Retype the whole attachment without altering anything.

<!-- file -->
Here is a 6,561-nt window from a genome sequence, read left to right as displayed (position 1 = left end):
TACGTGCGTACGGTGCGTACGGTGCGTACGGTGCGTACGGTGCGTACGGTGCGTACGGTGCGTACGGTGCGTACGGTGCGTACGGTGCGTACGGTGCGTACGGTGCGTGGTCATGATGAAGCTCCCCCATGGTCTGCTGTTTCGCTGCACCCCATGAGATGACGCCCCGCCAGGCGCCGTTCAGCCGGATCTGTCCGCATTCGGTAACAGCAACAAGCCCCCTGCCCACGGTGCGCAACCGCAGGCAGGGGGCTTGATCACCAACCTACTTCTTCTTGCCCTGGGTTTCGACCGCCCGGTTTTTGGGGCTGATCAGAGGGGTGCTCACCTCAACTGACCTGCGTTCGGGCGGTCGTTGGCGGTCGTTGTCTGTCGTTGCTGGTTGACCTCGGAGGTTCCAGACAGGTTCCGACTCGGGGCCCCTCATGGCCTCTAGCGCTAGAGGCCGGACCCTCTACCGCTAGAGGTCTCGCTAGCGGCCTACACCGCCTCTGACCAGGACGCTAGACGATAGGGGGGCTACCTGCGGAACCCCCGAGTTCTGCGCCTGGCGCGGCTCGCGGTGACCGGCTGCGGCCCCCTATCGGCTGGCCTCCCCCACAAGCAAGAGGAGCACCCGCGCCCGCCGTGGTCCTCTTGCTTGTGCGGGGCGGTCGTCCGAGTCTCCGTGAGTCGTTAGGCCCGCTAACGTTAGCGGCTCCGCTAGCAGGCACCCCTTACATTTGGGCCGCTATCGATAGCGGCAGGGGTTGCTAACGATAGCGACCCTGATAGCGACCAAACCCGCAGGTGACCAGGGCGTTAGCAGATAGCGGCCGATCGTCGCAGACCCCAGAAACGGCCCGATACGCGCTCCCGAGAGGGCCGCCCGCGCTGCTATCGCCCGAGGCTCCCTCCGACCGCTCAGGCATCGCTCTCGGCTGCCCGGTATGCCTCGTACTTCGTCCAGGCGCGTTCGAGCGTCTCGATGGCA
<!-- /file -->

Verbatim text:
Here is a 6,561-nt window from a genome sequence, read left to right as displayed (position 1 = left end):
TACGTGCGTACGGTGCGTACGGTGCGTACGGTGCGTACGGTGCGTACGGTGCGTACGGTGCGTACGGTGCGTACGGTGCGTACGGTGCGTACGGTGCGTACGGTGCGTGGTCATGATGAAGCTCCCCCATGGTCTGCTGTTTCGCTGCACCCCATGAGATGACGCCCCGCCAGGCGCCGTTCAGCCGGATCTGTCCGCATTCGGTAACAGCAACAAGCCCCCTGCCCACGGTGCGCAACCGCAGGCAGGGGGCTTGATCACCAACCTACTTCTTCTTGCCCTGGGTTTCGACCGCCCGGTTTTTGGGGCTGATCAGAGGGGTGCTCACCTCAACTGACCTGCGTTCGGGCGGTCGTTGGCGGTCGTTGTCTGTCGTTGCTGGTTGACCTCGGAGGTTCCAGACAGGTTCCGACTCGGGGCCCCTCATGGCCTCTAGCGCTAGAGGCCGGACCCTCTACCGCTAGAGGTCTCGCTAGCGGCCTACACCGCCTCTGACCAGGACGCTAGACGATAGGGGGGCTACCTGCGGAACCCCCGAGTTCTGCGCCTGGCGCGGCTCGCGGTGACCGGCTGCGGCCCCCTATCGGCTGGCCTCCCCCACAAGCAAGAGGAGCACCCGCGCCCGCCGTGGTCCTCTTGCTTGTGCGGGGCGGTCGTCCGAGTCTCCGTGAGTCGTTAGGCCCGCTAACGTTAGCGGCTCCGCTAGCAGGCACCCCTTACATTTGGGCCGCTATCGATAGCGGCAGGGGTTGCTAACGATAGCGACCCTGATAGCGACCAAACCCGCAGGTGACCAGGGCGTTAGCAGATAGCGGCCGATCGTCGCAGACCCCAGAAACGGCCCGATACGCGCTCCCGAGAGGGCCGCCCGCGCTGCTATCGCCCGAGGCTCCCTCCGACCGCTCAGGCATCGCTCTCGGCTGCCCGGTATGCCTCGTACTTCGTCCAGGCGCGTTCGAGCGTCTCGATGGCA